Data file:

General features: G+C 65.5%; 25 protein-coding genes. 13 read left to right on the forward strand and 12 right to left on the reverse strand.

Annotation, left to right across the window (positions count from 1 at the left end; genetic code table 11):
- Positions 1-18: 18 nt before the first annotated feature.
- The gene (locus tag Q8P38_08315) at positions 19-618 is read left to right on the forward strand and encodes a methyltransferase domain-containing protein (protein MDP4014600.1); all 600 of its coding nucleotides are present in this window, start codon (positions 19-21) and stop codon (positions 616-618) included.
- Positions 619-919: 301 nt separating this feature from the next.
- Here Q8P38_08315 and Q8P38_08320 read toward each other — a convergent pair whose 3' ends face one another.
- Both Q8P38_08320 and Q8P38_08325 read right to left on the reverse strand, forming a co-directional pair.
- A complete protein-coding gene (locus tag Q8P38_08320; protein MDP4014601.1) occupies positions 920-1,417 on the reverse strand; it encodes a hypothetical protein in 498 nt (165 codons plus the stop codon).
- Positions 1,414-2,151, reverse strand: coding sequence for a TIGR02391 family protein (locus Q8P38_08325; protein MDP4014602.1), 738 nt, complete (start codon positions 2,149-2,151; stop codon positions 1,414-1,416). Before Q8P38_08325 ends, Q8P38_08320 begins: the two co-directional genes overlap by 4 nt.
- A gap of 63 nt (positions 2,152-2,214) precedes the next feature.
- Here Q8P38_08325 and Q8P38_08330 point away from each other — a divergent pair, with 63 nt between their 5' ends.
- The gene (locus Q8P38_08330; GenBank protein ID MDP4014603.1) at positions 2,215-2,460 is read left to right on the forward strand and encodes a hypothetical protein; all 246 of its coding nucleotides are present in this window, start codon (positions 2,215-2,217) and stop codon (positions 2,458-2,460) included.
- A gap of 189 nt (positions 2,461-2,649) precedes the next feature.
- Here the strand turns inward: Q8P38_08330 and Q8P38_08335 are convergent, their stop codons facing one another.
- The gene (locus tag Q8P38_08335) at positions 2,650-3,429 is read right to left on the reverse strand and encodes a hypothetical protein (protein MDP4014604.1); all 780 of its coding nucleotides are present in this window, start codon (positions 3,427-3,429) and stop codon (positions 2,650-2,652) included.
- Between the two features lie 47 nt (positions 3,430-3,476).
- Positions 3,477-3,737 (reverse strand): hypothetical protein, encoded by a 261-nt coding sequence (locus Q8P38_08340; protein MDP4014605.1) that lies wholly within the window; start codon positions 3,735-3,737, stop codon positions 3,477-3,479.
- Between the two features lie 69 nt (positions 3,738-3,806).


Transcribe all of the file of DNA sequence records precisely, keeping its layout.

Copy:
General features: G+C 65.5%; 25 protein-coding genes. 13 read left to right on the forward strand and 12 right to left on the reverse strand.

Annotation, left to right across the window (positions count from 1 at the left end; genetic code table 11):
- Positions 1-18: 18 nt before the first annotated feature.
- The gene (locus tag Q8P38_08315) at positions 19-618 is read left to right on the forward strand and encodes a methyltransferase domain-containing protein (protein MDP4014600.1); all 600 of its coding nucleotides are present in this window, start codon (positions 19-21) and stop codon (positions 616-618) included.
- Positions 619-919: 301 nt separating this feature from the next.
- Here Q8P38_08315 and Q8P38_08320 read toward each other — a convergent pair whose 3' ends face one another.
- Both Q8P38_08320 and Q8P38_08325 read right to left on the reverse strand, forming a co-directional pair.
- A complete protein-coding gene (locus tag Q8P38_08320; protein MDP4014601.1) occupies positions 920-1,417 on the reverse strand; it encodes a hypothetical protein in 498 nt (165 codons plus the stop codon).
- Positions 1,414-2,151, reverse strand: coding sequence for a TIGR02391 family protein (locus Q8P38_08325; protein MDP4014602.1), 738 nt, complete (start codon positions 2,149-2,151; stop codon positions 1,414-1,416). Before Q8P38_08325 ends, Q8P38_08320 begins: the two co-directional genes overlap by 4 nt.
- A gap of 63 nt (positions 2,152-2,214) precedes the next feature.
- Here Q8P38_08325 and Q8P38_08330 point away from each other — a divergent pair, with 63 nt between their 5' ends.
- The gene (locus Q8P38_08330; GenBank protein ID MDP4014603.1) at positions 2,215-2,460 is read left to right on the forward strand and encodes a hypothetical protein; all 246 of its coding nucleotides are present in this window, start codon (positions 2,215-2,217) and stop codon (positions 2,458-2,460) included.
- A gap of 189 nt (positions 2,461-2,649) precedes the next feature.
- Here the strand turns inward: Q8P38_08330 and Q8P38_08335 are convergent, their stop codons facing one another.
- The gene (locus tag Q8P38_08335) at positions 2,650-3,429 is read right to left on the reverse strand and encodes a hypothetical protein (protein MDP4014604.1); all 780 of its coding nucleotides are present in this window, start codon (positions 3,427-3,429) and stop codon (positions 2,650-2,652) included.
- Between the two features lie 47 nt (positions 3,430-3,476).
- Positions 3,477-3,737 (reverse strand): hypothetical protein, encoded by a 261-nt coding sequence (locus Q8P38_08340; protein MDP4014605.1) that lies wholly within the window; start codon positions 3,735-3,737, stop codon positions 3,477-3,479.
- Between the two features lie 69 nt (positions 3,738-3,806).